Second narrative

This second narrative centered around the Sermon on the Mount and the famous so-called Beatitudes.  The first beatitude was about poverty, while the second beatitude was about mourning.  The third beatitude was about the meek or the humble.  The fourth beatitude was about righteousness.  The fifth beatitude was on mercy, while the sixth beatitude was about the pure of heart.  The seventh beatitude was on peacemakers, while the eighth beatitude was on persecution.  There was a grand blessing for the persecuted Christians, who were the salt of the earth and the light of the world.  They had to value and become the lighted lamp.

Next came the law and the prophets.  The law with all its commandments remained.  The righteous ones would not murder, nor would they get angry with insults.  They would offer their gifts at the Temple.  They would pay their debts and not commit adultery.  Jesus warned against the sinning eye and the sinning right hand.  He favored the traditional divorce stance, but warned about marrying a divorced woman.  They should not bear false witness, nor swear at all, since they should have a simple speech.  No longer was it an eye for an eye, but rather turn the other cheek with unusual kindness.  They were to love their enemies and their heavenly Father with a perfect love.

The followers of Jesus should fast and pray.  We should have piety with almsgiving.  Our charity and prayer should be secret with short prayers.  Thus, there was the famous “Our Father” prayer.  The first part of the Lord’s prayer was about God the Father.  The second part of the Lord’s prayer was about our human problems.  We should seek forgiveness and fast in secret.  We should not want earthly treasures, but heavenly treasures.  We need to have a healthy eye because we cannot serve two masters.

We should trust in Providence.  We do not need to worry.  Just look at the birds who do not worry.  The lilies of the field have more beauty than Solomon in all his glory.  Seek the kingdom of heaven first and you will not have to worry about tomorrow.

As far as judgment was concerned, do not judge the speck in the eye of your neighbor.  Be careful with your holy treasures.  Be seekers and give to your sons.  Pray to your heavenly Father and follow the golden rule.  The gate was narrow and there were many false prophets.  Know them by their fruits.  The sound tree has good fruits.  Cut down the bad tree.  Seek the kingdom of heaven.  Stay away from evildoers.  Wise men build on a rock foundation, while the foolish ones build on a sand foundation.  The crowds were astonished at the authority of Jesus.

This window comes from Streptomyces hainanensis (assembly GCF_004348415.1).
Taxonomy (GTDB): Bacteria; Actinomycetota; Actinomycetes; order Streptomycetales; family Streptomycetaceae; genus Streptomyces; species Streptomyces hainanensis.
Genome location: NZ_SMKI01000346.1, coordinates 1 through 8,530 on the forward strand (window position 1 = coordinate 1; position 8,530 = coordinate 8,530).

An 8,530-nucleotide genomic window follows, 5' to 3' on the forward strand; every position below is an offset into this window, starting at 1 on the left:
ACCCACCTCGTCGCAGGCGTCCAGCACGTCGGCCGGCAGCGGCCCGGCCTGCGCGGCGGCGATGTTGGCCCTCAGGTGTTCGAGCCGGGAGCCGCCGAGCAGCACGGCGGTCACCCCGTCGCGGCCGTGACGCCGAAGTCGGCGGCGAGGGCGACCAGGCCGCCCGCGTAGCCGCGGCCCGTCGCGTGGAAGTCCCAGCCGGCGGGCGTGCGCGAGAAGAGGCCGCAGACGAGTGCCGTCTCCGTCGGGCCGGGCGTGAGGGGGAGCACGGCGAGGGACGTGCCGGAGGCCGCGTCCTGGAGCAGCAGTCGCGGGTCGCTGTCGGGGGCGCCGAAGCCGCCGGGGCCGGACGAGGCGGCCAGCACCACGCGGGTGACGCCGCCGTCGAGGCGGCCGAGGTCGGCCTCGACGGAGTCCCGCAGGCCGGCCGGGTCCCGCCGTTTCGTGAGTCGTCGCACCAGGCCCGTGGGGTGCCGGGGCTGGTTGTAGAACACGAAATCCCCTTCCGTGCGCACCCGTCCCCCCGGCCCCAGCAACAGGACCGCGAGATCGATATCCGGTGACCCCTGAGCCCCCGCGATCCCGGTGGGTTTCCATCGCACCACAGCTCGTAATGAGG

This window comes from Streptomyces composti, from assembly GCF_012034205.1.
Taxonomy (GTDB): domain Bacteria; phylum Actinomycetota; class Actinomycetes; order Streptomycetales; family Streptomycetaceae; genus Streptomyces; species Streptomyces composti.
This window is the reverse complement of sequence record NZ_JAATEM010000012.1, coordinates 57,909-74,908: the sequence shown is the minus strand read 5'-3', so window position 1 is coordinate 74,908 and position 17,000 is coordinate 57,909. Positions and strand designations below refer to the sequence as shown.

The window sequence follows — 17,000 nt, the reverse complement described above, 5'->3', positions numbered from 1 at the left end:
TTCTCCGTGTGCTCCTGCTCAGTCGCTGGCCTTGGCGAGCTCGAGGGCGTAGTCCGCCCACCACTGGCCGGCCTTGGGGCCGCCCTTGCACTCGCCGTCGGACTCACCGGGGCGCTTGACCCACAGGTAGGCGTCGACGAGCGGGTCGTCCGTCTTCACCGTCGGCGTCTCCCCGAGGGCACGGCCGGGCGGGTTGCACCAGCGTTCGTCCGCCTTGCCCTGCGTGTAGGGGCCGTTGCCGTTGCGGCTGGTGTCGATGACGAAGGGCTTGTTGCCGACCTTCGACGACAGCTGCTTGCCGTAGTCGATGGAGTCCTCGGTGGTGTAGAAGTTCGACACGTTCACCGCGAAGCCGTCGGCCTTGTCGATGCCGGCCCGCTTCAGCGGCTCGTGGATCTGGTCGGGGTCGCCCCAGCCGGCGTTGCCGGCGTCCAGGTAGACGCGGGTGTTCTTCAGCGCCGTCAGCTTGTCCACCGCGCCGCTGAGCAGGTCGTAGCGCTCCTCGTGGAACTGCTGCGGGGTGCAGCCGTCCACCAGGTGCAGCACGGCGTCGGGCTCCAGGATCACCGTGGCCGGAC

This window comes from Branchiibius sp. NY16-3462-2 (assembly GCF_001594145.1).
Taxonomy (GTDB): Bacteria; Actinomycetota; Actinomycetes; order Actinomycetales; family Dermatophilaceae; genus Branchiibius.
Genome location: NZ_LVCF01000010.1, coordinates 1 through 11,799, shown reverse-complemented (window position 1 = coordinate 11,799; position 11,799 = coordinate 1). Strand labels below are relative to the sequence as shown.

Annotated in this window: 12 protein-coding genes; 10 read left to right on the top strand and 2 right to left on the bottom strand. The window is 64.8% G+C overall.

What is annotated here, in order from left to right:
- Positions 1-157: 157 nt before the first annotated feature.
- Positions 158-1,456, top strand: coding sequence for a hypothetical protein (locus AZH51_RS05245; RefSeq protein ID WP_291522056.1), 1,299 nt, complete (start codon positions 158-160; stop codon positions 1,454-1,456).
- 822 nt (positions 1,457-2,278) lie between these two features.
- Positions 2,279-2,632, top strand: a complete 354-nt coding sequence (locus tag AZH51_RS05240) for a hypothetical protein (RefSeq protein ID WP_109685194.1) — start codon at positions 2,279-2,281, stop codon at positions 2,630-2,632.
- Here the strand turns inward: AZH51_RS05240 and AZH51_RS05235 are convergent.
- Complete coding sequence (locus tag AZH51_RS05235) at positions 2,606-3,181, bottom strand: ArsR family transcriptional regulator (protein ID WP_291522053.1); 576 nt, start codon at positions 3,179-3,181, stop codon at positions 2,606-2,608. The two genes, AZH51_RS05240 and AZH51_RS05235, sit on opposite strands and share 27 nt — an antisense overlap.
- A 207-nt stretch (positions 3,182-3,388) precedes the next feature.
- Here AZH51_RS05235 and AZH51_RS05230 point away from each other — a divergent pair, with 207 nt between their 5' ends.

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The value of the lighted lamp (Mt 5:15-5:16)

“No one,

After lighting a lamp,

Puts it

Under a bushel,

But on the lampstand.

It gives light

To all in the house.

In the same way,

Let your light

Shine before others,

So that they may see

Your good works.

They give glory

To your Father,

Who is in heaven.”

 

οὐδὲ καίουσιν λύχνον καὶ τιθέασιν αὐτὸν ὑπὸ τὸν μόδιον, ἀλλ’ ἐπὶ τὴν λυχνίαν, καὶ λάμπει πᾶσιν τοῖς ἐν τῇ οἰκίᾳ.

οὕτως λαμψάτω τὸ φῶς ὑμῶν ἔμπροσθεν τῶν ἀνθρώπων, ὅπως ἴδωσιν ὑμῶν τὰ καλὰ ἔργα καὶ δοξάσωσιν τὸν πατέρα ὑμῶν τὸν ἐν τοῖς οὐρανοῖς.

 

This saying of Jesus can be found in Mark, chapter 4:21, and Luke, chapter 8:16. This time, Matthew is closer to Luke. After lighting a lamp (καίουσιν λύχνον), no one puts it under a bushel (οὐδὲ… καὶ τιθέασιν αὐτὸν ὑπὸ τὸν μόδιον), but rather on a lampstand (ἀλλ’ ἐπὶ τὴν λυχνίαν). Thus, the light from the lit candle lamp would shine on everyone in the house (καὶ λάμπει πᾶσιν τοῖς ἐν τῇ οἰκίᾳ). Once again, Matthew, instead of leaving it generic, applied this to his disciples. Their light should shine before other men (οὕτως λαμψάτω τὸ φῶς ὑμῶν ἔμπροσθεν τῶν ἀνθρώπων). Thus, others would see their good works, (ὅπως ἴδωσιν ὑμῶν τὰ καλὰ ἔργα), since it was not about faith alone. The ultimate result would be that others would glorify their heavenly father (καὶ δοξάσωσιν τὸν πατέρα ὑμῶν τὸν ἐν τοῖς οὐρανοῖς). This is the first mention of their father in heaven (τὸν πατέρα ὑμῶν τὸν ἐν τοῖς οὐρανοῖς), since the scene after the Baptism of Jesus just had a voice from heaven (φωνὴ ἐκ τῶν οὐρανῶν) talk about his beloved son, not explicitly the heavenly father.